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Open Access Publications from the University of California

The Reinforcement Magnitude of Flavored Stimulus Interferes With Omission Effects in Rats

  • Author(s): Bueno, José Lino Oliveira
  • Judice-Daher, Danielle Marcilio
  • Deliberato, Henrique Guindalini
  • et al.
Creative Commons 'BY' version 4.0 license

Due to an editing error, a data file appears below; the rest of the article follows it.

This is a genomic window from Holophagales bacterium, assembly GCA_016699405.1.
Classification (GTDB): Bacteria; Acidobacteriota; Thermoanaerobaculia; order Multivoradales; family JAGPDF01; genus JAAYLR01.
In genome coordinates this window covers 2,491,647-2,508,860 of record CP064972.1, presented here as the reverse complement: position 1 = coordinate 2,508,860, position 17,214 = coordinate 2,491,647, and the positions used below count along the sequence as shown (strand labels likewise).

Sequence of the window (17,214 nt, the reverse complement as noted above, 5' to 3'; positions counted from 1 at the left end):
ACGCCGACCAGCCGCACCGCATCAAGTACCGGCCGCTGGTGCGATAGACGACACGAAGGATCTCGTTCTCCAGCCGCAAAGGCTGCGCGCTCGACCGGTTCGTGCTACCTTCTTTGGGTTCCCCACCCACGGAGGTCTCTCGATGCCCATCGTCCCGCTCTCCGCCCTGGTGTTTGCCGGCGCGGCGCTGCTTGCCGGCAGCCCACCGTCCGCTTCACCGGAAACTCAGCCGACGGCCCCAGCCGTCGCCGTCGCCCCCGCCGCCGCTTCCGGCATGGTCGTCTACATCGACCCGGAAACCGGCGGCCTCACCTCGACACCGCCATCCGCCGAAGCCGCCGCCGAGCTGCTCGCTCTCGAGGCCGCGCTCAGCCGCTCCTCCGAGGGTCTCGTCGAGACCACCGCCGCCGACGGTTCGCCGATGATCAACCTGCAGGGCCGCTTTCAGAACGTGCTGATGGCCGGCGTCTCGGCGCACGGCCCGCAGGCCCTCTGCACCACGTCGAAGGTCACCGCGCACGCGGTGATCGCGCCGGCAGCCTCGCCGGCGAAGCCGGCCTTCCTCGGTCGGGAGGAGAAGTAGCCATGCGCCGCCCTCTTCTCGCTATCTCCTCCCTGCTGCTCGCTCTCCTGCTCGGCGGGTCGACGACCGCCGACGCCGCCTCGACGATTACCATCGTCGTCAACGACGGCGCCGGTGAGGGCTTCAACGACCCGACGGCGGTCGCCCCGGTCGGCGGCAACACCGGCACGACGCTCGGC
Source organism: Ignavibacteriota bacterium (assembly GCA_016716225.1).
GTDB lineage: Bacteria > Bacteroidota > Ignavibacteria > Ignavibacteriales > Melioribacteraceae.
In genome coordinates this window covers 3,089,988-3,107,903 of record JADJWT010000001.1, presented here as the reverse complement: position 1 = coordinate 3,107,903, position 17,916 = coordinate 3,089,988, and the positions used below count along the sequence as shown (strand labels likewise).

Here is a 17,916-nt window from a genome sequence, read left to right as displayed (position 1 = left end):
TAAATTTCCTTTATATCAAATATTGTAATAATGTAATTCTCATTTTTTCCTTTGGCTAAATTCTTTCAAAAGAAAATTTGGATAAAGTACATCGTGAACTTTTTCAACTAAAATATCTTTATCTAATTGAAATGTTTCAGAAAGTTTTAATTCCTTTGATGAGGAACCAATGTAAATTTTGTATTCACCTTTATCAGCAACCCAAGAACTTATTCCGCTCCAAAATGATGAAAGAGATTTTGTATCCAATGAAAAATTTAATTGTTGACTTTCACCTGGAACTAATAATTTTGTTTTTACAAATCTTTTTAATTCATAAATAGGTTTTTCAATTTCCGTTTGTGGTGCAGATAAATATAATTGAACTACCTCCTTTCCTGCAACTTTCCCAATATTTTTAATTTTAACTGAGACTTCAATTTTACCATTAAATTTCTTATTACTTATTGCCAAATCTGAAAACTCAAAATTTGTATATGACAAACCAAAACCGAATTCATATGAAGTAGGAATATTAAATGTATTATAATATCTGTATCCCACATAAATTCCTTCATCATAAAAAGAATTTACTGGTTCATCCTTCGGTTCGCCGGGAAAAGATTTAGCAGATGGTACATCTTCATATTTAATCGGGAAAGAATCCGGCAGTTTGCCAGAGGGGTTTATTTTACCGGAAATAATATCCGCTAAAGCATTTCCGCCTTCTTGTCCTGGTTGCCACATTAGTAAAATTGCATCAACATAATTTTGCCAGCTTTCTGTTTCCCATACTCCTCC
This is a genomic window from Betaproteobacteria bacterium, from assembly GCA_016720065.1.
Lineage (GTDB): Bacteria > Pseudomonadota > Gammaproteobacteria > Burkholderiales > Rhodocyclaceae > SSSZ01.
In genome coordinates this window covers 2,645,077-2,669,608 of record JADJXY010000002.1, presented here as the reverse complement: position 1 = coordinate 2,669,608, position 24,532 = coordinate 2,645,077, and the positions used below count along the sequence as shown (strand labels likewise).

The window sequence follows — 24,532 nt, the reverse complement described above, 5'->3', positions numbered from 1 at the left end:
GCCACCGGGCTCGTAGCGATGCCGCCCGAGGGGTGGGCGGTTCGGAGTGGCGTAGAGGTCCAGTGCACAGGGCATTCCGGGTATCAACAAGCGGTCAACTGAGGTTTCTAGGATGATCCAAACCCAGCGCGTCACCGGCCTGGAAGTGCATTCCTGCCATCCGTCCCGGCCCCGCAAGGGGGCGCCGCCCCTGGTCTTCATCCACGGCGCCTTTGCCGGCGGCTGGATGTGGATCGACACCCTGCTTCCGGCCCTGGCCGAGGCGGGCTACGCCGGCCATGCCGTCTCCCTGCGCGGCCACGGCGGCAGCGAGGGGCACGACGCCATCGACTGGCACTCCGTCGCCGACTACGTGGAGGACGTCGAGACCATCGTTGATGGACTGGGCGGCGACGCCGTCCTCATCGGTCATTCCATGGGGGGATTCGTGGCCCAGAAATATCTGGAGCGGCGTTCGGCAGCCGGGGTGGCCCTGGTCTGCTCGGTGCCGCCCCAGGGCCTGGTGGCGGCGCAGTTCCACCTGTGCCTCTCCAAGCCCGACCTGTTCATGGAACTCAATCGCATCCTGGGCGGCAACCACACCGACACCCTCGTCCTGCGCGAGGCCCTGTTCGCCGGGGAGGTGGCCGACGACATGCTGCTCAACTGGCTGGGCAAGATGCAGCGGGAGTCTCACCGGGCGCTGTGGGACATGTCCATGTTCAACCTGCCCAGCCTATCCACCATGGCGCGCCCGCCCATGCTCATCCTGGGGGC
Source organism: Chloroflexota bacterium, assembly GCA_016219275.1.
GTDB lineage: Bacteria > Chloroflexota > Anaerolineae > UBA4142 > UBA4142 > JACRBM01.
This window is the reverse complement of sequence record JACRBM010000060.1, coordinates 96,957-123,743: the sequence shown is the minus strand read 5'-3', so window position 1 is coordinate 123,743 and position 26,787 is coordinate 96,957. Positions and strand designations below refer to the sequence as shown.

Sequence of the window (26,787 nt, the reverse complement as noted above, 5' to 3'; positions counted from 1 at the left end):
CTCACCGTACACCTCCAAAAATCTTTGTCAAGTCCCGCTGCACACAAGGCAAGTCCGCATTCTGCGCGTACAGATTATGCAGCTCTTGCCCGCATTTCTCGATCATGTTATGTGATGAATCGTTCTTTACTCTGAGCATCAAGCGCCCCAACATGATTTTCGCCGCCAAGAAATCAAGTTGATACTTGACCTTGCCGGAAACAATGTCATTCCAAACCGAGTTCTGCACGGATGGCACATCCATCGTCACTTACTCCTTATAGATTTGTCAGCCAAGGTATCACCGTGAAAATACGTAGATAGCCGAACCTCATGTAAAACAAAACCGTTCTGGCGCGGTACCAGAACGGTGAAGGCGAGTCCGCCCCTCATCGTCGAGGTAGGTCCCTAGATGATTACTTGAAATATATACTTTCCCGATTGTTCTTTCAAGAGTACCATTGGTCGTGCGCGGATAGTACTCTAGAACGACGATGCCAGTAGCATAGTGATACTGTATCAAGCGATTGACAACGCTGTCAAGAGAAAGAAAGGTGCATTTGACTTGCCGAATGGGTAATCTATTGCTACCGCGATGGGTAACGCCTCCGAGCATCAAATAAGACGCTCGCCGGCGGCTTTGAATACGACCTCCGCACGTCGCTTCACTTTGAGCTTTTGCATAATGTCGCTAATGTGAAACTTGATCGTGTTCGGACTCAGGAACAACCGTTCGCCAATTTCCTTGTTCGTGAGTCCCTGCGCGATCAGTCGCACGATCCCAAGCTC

Reinforcement omission effects (ROEs) have beeninterpreted as behavioral transient facilitation after nonreinforcement inducedby primary frustration, and/or behavioral transient inhibition afterreinforcement induced by demotivation or temporal control. According to frustrationtheory, the size of the ROEs should depend directly on the reinforcementmagnitude: the behavioral facilitation after thereinforcement omission of larger magnitude should be greater than that observedafter the reinforcement omission of smaller magnitude. However, studiesinvolving operant paradigms have presenteddifficulty to demonstrate this relationship. Thus, the present study aimed toclarify the relationship between reinforcement magnitude and ROEsmanipulating the magnitude linked to discriminative stimuli in a partialreinforcement fixed interval schedule.  Rats were trained on a fixed-interval 12 s with limitedhold 6 s signaled schedule in which correct responses were always followed byone of two reinforcement magnitudes (0.5 and 0.05 ml of a 0.15% saccharinsolution). After acquisition of stable performance, the training was changedfrom 100% to 50% reinforcement schedules. The results showed that responserates were higher after omission than after reinforcement delivery. Besides,results showed that response rates were highest after the reinforcementomission of larger magnitude than of smaller magnitude. However, thefindings did not support the hypothesis that the reinforcement omission of largemagnitude induces greater behavioral facilitation than the reinforcementomission of smaller magnitude. The data were interpreted in terms of ROEsmultiple process behavioral facilitation after nonreinforcement and behavioraltransient inhibition after reinforcement.

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